posted by Artw at 3:09 PM on November 9, 2010 [5 favorites]


Perry came of as slicker than I thought he'd be. I wouldn't be surprised to see him run in 2012.

That's the buzz around here. So, I guess I should start my apologies from the state now because if you thought Bush was bad... On the plus side for Texas, sometimes it's the only way we can get rid of a governor.
posted by Houstonian at 4:00 PM on November 9, 2010


...Perry came of as slicker than I thought he'd be. I wouldn't be surprised to see him run in 2012.

If this is the same Rick Perry who has repeatedly gone on record that he would support Texas' secession from the Union, I think not. Though I'd love to visit an alternate universe where he threw his hat in the ring, became Republican nominee in 2012, and got like 2% of the vote.
posted by Sara C. at 4:37 PM on November 9, 2010


The Bush presidency was not an anomaly as far as the U.S. governments sanction of torture is concerned. The only thing anomalous is that the media reported it to the extent that it did.
posted by AElfwine Evenstar at 1:48 PM on November 9


i agree with all what you've said but this point. "the media" didn't report all the atrocities of the war. bloggers did.

when there was almost a complete ban on images of the war, there were people like me reading international sources and reposting anything and everything we could get our hands on. please remember that back in 2002-2003 you couldnt access the BBC unless by proxie. El Pais was behind a paywall. Der Spiegel didnt have a full English edition.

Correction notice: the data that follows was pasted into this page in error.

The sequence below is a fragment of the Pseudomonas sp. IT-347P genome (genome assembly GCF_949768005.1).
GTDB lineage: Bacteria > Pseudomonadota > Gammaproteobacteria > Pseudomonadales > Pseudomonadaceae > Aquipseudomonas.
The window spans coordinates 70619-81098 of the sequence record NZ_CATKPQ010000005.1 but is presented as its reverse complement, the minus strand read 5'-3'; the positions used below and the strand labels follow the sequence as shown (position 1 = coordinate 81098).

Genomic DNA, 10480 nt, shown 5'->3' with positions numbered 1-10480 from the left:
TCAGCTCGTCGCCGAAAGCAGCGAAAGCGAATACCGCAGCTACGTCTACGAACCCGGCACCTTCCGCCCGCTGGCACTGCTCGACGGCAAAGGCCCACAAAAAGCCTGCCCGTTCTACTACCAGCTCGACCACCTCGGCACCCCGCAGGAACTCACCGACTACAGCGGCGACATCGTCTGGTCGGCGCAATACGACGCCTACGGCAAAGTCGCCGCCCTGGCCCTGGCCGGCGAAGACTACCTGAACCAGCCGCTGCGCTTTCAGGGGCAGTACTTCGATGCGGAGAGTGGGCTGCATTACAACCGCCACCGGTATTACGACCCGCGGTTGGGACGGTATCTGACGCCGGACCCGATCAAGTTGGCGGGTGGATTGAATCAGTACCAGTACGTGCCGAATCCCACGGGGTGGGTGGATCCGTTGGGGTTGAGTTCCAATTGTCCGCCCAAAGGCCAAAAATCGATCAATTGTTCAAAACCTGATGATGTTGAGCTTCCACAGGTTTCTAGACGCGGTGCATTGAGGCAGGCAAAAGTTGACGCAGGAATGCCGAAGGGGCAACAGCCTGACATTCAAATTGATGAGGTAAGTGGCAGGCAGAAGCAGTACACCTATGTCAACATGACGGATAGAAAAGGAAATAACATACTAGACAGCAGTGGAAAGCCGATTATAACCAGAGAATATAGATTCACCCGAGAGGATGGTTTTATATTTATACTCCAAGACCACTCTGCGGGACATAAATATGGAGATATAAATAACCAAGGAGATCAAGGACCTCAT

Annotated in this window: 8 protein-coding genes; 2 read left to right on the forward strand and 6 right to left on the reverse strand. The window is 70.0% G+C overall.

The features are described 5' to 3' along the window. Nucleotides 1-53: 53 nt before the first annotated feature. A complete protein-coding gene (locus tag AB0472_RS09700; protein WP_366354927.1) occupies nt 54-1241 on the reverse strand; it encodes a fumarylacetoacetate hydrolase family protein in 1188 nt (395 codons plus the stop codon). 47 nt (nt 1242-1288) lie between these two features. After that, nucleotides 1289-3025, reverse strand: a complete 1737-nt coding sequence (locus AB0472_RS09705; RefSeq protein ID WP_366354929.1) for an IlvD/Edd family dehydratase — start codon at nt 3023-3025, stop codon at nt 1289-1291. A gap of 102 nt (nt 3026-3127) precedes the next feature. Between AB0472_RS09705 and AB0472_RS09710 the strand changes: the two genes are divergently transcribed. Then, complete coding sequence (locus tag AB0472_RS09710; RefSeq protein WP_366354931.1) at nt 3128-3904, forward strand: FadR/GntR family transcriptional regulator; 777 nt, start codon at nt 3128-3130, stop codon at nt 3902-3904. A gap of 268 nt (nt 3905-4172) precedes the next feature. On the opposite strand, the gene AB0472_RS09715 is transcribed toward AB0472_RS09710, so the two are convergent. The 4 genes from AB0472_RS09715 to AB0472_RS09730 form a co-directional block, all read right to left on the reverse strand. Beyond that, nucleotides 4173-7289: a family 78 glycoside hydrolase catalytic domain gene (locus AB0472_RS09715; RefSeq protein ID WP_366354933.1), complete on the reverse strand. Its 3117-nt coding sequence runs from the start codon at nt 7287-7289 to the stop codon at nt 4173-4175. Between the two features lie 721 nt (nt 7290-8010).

Also please remember that there were places like The Memory Hole that served as source for a lot of the images that US newspapers wouldnt post: wounded soldiers, caskets arriving at USArmy bases, images of the dead.

Then there was Abu-Ghraib. Does anybody remember how nobody wanted to pay attention to the 60 minutes report and how Seymour Hersch was being bad-mouthed all over the place? Abu-Ghraib came to light but at cost? The swiftboating of John Kerry and the downfall of Dan Rather.

The media didn't report the atrocities of the war out of its own volition. The media reported it because many blogs, big and small, kept pushing the story in the United States until it was impossible to ignore it. You can thank Google's ranking system and the basics of SEO for that.

Of course, that was then when blogging was still young and there was still a lot of cohesiveness among the indies. Now things are different with petty pissing wars and various degrees of throwing people under the bus. The fission came when certain war bloggers morphed into partisan water-carriers of all sorts. The minute partisan money came into play, the "blogging revolution" was over. Am sure there are many more Abu Ghraibs out there, but now too many people are too fixed on their next PAC fundraiser or their next behind-closed-doors sit down with sundry grand poobahs on Capitol Hill.